By identifying the EAD in frog embryos, the Sive laboratory has added another layer to the story of face development by showing that cells outside of the neural crest also determine head shape. In 2014, a team of two graduate students, myself and a postdoc, discovered the importance of the EAD by analyzing early frog embryonic development when the beginning of the face emerges. At the two-day stage, the frog embryo is beige-colored and shaped like a kidney bean. The neural tube, which eventually becomes the spine and brain, is just a crease over the back of the embryo. The face is smooth except for two mounds that will become the eyes. Using a method to visualize gene expression as purple stains, we observed that the center of this early face expressed genes used in cell signaling and communication.
To test the importance of signaling factors, we employed molecular techniques to interfere with gene function in the roughly 500 cells that comprise the frog EAD. When we disabled a set of genes required to generate nitric oxide, we observed that neural crest cells faltered during their migration and failed to completely populate the head. Because of this defect, 7-day-old tadpoles had abnormally developed faces. Nitric oxide has previously been shown to regulate blood pressure by dilating arteries but its role in face formation has never been observed before. In a second experiment, we transplanted an extra EAD into the side of the face. This caused neural crest cells to deviate from their normal path and travel toward the transplanted tissue. Together, these results demonstrate that the EAD acts as a beacon for neural crest cells and guides their migration into the face.
In the future, the Sive lab will study the EAD in more detail. Aside from the genes regulating nitric oxide production, the EAD expresses many other genes required for cell signaling in other parts of the body. This suggests that the EAD may perform multiple functions during head development such as controlling cell survival and proliferation. Additionally, although the EAD was initially discovered in frog embryos, tissue analysis suggests that the EAD may be a conserved structure present in all vertebrates and even sea urchins. In addition, by understanding how cells communicate with each other and what can go wrong, researchers could design new treatments for patients with craniofacial defects. Scientists are investigating whether head abnormalities can be fixed with targeted drug delivery or a single surgery while the patient is still in the womb. An early intervention may prevent small abnormalities from getting worse over time and also could take advantage of the fetus’s enhanced healing ability, allowing tissue to regenerate without scarring.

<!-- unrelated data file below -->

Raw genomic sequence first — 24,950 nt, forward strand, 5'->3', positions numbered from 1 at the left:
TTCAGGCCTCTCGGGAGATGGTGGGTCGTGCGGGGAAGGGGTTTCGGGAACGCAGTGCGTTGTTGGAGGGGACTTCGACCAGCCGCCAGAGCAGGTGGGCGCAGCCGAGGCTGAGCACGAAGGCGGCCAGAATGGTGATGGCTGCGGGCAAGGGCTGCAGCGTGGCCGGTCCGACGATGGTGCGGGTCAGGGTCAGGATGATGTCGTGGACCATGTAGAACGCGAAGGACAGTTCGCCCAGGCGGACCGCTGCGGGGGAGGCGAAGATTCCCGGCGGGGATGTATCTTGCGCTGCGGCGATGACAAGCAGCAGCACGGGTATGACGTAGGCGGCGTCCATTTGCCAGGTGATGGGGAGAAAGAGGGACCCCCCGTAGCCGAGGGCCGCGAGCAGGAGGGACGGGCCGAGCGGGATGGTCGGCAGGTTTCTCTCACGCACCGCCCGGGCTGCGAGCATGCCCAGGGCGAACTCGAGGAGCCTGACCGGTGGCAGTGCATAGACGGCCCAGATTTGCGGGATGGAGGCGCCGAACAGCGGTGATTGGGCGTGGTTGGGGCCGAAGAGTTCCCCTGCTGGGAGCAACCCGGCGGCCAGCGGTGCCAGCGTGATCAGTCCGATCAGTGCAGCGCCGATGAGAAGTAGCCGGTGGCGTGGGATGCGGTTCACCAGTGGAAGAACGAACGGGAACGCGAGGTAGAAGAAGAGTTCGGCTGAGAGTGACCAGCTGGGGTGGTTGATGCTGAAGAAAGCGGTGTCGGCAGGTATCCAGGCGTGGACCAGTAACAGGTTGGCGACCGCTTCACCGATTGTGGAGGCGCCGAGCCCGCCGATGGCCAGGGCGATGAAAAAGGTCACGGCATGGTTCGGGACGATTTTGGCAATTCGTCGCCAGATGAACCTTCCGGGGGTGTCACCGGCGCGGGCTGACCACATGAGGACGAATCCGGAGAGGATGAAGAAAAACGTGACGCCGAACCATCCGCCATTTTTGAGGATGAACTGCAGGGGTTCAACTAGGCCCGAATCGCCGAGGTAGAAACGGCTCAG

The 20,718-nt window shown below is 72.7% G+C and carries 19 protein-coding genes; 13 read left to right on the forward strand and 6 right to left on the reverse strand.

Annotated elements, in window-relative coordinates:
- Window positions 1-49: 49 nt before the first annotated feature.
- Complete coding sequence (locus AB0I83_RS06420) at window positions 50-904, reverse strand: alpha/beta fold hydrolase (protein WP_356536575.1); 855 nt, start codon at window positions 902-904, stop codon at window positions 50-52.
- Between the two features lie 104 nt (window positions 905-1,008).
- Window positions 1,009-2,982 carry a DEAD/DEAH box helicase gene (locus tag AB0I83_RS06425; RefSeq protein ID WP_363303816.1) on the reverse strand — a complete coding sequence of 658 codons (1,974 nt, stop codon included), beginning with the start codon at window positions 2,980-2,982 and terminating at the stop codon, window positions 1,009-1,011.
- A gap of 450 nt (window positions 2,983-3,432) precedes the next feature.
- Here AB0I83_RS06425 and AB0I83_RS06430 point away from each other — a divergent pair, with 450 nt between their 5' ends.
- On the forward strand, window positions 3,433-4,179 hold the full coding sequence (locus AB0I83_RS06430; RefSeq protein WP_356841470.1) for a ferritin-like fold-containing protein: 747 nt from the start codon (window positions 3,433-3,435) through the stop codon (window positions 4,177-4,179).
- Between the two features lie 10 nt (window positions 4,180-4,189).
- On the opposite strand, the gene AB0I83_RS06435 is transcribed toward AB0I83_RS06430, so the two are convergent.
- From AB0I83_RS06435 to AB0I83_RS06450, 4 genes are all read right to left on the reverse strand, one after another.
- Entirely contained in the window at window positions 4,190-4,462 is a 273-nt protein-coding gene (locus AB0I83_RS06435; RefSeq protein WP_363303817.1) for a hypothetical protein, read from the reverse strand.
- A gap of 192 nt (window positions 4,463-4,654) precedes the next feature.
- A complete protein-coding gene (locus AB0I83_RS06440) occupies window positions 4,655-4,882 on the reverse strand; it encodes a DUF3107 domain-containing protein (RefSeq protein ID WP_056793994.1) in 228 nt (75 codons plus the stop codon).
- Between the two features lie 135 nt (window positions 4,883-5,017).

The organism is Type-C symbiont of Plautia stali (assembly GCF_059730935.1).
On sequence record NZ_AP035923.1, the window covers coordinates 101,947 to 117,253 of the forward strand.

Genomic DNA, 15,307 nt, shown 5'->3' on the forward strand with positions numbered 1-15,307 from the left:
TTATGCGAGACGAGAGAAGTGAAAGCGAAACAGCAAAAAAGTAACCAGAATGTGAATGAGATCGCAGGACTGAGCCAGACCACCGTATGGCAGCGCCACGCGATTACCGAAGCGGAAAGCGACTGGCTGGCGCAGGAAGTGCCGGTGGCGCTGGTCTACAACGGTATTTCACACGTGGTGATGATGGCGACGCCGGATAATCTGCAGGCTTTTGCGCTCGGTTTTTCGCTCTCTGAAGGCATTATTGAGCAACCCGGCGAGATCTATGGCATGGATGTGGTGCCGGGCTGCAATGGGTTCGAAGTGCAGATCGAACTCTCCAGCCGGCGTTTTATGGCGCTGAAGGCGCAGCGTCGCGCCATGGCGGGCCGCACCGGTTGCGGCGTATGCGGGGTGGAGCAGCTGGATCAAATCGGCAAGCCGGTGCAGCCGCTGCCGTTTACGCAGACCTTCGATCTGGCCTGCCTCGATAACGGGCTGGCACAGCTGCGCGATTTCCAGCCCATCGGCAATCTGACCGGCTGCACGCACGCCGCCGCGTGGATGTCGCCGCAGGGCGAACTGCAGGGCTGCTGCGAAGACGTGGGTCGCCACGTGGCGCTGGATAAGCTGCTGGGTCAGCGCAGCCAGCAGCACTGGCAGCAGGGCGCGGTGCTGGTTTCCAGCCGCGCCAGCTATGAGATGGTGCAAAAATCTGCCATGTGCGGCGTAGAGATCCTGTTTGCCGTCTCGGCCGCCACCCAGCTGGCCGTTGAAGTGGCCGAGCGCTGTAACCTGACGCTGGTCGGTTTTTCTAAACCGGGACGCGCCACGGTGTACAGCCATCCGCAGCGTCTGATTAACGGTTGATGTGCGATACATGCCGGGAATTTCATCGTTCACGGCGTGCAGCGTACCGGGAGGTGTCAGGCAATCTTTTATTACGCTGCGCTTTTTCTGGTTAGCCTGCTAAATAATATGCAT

Despite discoveries in the Sive lab and other laboratories around the world describing the interactions between different parts of the growing face, the process of development is still mysterious to me. I’m still asking how does an embryo know how to build itself? There seems to be a perpetual cycle where the more I learn, the more questions I have, and the more I realize how many things I don’t know.
One change in my thinking is that I no longer imagine embryos being built from cells, but rather as built from the relationship between cells. If I see two adjacent layers of tissues, I think to myself that they are probably communicating and influencing each others’ behavior. When I see a cell, I imagine its history of interactions with other cells amid the tumult of the growing embryo. It’s this chronology of cells, the places they have been, and the signals they have received that form the human body — the beating heart, the electric brain, the face we see when we think of ourselves.